Mexico: President Andrés Manuel Lopez ObradorG20G7.com
In early July of 2018, Mexico had their presidential election, and their votes deemed Andrés Manuel Lopez Obrador, also known as AMLO, to be the new president. This election was monumental, as Obrador represents a stark change to previous administrations in Mexico. Obrador was born in Tepetitán, Mexico and attended the National Autonomous University of Mexico in Mexico City, where he studied political science and public administration. Obrador entered the political realm in 1976 when he joined the Institutional Revolutionary Party (PRI) to help with a senate campaign. However, in 1988 Obrador left the PRI to join a left-wing political party called the Democratic Current. Today it is called the Party of the Democratic Revolution (PRD). In 2000, Obrador was elected to be the Head of the Government of the Federal District. Obrador was popular in the this position, as he advocated for expanding social programs and alleviating poverty. In both 2006 and 2012, Obrador ran for president. He ran on leftist platforms, urging for the need for more social programs, less government money going towards administrative costs, and eliminating corruption. However, in both of these elections Obrador lost.
Despite losing the previous two elections, Obrador experienced widespread success in the election earlier this month. Not only did Obrador win, but this election signified the first time in decades that a party other than the PRI or National Action Party (PAN) has held power. In this election, Obrador ran with the Morena, or National Regeneration Movement, party. Obrador has promised to sell the presidential plane, putting the money towards the people and programs that will benefit them. He also also promised to live in his townhouse and turn the presidential home into an arts center, open to all. Furthermore, Obrador has assured tax increases to the wealthy and social programs for the youth and elderly. In the continued state of drug violence and corruption, Obrador’s promises grabbed the Mexican population, who were hungry for change.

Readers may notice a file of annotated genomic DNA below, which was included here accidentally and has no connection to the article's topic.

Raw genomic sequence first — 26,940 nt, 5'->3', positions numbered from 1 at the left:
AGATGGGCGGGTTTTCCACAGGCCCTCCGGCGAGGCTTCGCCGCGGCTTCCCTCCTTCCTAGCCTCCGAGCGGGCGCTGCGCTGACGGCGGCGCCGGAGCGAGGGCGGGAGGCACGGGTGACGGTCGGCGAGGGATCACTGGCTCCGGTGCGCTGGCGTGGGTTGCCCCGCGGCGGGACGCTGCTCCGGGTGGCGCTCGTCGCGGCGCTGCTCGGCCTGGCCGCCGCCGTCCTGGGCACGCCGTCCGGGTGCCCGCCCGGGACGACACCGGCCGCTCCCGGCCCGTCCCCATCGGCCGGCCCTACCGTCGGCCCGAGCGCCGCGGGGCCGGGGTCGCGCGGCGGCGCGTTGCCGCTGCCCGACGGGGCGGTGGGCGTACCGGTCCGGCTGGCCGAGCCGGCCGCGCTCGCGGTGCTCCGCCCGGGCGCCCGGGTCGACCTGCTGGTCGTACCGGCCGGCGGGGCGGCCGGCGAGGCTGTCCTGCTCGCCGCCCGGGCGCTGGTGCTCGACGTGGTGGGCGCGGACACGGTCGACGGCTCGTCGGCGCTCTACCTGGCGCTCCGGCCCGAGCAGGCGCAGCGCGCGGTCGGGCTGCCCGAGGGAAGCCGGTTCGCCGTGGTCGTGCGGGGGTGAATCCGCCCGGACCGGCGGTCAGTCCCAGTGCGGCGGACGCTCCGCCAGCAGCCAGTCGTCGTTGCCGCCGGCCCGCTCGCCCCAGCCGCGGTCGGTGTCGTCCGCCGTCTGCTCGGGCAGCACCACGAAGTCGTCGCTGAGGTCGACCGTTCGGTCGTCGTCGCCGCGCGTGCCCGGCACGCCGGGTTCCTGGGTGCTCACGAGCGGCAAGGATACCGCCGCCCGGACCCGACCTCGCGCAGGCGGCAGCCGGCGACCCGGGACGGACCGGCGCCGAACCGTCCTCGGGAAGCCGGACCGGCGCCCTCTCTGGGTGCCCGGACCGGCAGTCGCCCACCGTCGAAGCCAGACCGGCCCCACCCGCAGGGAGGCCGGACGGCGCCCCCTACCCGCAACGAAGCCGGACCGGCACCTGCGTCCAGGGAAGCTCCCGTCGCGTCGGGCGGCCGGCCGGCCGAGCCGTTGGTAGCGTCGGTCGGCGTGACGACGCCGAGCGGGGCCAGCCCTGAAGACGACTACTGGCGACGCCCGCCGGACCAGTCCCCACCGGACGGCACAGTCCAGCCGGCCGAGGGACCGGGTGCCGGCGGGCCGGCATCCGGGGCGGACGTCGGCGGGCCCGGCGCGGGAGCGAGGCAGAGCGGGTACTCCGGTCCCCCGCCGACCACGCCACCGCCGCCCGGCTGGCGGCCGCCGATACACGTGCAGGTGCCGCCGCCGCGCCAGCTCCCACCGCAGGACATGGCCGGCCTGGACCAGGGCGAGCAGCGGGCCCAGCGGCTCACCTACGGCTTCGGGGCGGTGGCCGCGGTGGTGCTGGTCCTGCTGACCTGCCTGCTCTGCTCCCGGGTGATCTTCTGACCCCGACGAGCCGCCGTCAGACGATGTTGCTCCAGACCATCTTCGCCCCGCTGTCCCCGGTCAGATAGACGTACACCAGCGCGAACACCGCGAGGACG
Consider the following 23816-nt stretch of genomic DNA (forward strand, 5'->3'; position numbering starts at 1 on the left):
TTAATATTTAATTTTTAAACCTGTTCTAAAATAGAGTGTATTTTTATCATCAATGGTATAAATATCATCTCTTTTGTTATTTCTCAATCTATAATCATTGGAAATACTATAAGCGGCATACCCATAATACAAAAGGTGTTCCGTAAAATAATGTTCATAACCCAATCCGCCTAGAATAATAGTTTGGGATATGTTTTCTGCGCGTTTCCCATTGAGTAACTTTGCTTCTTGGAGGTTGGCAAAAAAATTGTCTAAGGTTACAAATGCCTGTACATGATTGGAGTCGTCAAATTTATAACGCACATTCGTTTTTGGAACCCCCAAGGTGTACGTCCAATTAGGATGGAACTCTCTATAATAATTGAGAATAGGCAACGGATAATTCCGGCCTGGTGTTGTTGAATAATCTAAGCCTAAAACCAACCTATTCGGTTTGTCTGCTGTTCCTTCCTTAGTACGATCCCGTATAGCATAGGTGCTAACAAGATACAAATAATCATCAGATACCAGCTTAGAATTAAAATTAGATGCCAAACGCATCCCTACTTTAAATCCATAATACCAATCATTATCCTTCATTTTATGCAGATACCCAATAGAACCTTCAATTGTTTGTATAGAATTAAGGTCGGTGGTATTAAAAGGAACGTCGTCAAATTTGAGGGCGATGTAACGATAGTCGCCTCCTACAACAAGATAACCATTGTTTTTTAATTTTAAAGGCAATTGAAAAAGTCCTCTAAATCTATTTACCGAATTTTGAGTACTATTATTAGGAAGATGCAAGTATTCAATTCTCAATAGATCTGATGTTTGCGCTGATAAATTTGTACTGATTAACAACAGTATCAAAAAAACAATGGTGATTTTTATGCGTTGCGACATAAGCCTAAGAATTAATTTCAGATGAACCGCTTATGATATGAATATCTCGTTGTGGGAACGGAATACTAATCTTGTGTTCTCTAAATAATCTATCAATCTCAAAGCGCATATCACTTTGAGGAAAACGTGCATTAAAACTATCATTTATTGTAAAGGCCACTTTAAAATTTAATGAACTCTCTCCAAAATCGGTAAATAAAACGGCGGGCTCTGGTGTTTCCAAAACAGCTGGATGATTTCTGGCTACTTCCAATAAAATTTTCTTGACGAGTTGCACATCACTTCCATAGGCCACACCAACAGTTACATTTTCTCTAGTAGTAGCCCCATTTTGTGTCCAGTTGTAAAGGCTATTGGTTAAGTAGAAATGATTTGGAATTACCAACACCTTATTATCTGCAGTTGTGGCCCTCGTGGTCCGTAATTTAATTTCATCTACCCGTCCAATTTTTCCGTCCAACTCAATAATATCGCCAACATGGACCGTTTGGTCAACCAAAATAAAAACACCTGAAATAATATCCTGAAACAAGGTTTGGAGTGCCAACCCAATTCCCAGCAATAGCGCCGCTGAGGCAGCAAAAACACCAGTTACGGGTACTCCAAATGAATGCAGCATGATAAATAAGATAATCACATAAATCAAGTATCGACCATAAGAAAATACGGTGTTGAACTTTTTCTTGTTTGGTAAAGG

With the upcoming G20 summit, Obrador will likely discuss with other world leaders these values. Additionally, as trade will be an important topic, Obrador will seek fair trade relations with Mexico, that will help and not hurt the economy. As Orbador is seeking to put more money towards programs and advocacy for his people, he will likely urge President Trump against the automotive tariffs he has threatened to impose on Mexico.